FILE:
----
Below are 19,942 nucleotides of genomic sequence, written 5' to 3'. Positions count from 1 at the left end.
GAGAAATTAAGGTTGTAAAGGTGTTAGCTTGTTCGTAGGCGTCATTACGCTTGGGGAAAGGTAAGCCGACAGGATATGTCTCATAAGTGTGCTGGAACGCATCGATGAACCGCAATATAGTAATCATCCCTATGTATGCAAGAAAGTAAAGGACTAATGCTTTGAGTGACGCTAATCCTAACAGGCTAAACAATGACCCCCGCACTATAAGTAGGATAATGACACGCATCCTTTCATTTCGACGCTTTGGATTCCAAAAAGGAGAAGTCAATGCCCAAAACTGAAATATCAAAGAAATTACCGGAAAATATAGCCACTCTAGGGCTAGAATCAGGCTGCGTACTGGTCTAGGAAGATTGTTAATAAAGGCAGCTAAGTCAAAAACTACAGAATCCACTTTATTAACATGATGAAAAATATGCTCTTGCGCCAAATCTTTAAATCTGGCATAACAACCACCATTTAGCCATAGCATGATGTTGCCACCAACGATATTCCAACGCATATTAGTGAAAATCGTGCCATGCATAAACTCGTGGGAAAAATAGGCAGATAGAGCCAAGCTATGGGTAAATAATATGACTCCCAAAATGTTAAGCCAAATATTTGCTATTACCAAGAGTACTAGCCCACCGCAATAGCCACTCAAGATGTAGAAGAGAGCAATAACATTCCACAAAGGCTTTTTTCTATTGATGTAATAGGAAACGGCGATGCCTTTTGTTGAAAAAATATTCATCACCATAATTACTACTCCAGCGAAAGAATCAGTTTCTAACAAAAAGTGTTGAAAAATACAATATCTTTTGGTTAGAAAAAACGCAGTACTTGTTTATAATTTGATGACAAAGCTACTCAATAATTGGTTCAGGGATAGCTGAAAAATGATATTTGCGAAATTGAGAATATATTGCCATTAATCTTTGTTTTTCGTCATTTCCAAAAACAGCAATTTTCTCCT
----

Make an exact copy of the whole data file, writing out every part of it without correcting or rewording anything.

Below are 19,942 nucleotides of genomic sequence, written 5' to 3'. Positions count from 1 at the left end.
GAGAAATTAAGGTTGTAAAGGTGTTAGCTTGTTCGTAGGCGTCATTACGCTTGGGGAAAGGTAAGCCGACAGGATATGTCTCATAAGTGTGCTGGAACGCATCGATGAACCGCAATATAGTAATCATCCCTATGTATGCAAGAAAGTAAAGGACTAATGCTTTGAGTGACGCTAATCCTAACAGGCTAAACAATGACCCCCGCACTATAAGTAGGATAATGACACGCATCCTTTCATTTCGACGCTTTGGATTCCAAAAAGGAGAAGTCAATGCCCAAAACTGAAATATCAAAGAAATTACCGGAAAATATAGCCACTCTAGGGCTAGAATCAGGCTGCGTACTGGTCTAGGAAGATTGTTAATAAAGGCAGCTAAGTCAAAAACTACAGAATCCACTTTATTAACATGATGAAAAATATGCTCTTGCGCCAAATCTTTAAATCTGGCATAACAACCACCATTTAGCCATAGCATGATGTTGCCACCAACGATATTCCAACGCATATTAGTGAAAATCGTGCCATGCATAAACTCGTGGGAAAAATAGGCAGATAGAGCCAAGCTATGGGTAAATAATATGACTCCCAAAATGTTAAGCCAAATATTTGCTATTACCAAGAGTACTAGCCCACCGCAATAGCCACTCAAGATGTAGAAGAGAGCAATAACATTCCACAAAGGCTTTTTTCTATTGATGTAATAGGAAACGGCGATGCCTTTTGTTGAAAAAATATTCATCACCATAATTACTACTCCAGCGAAAGAATCAGTTTCTAACAAAAAGTGTTGAAAAATACAATATCTTTTGGTTAGAAAAAACGCAGTACTTGTTTATAATTTGATGACAAAGCTACTCAATAATTGGTTCAGGGATAGCTGAAAAATGATATTTGCGAAATTGAGAATATATTGCCATTAATCTTTGTTTTTCGTCATTTCCAAAAACAGCAATTTTCTCCT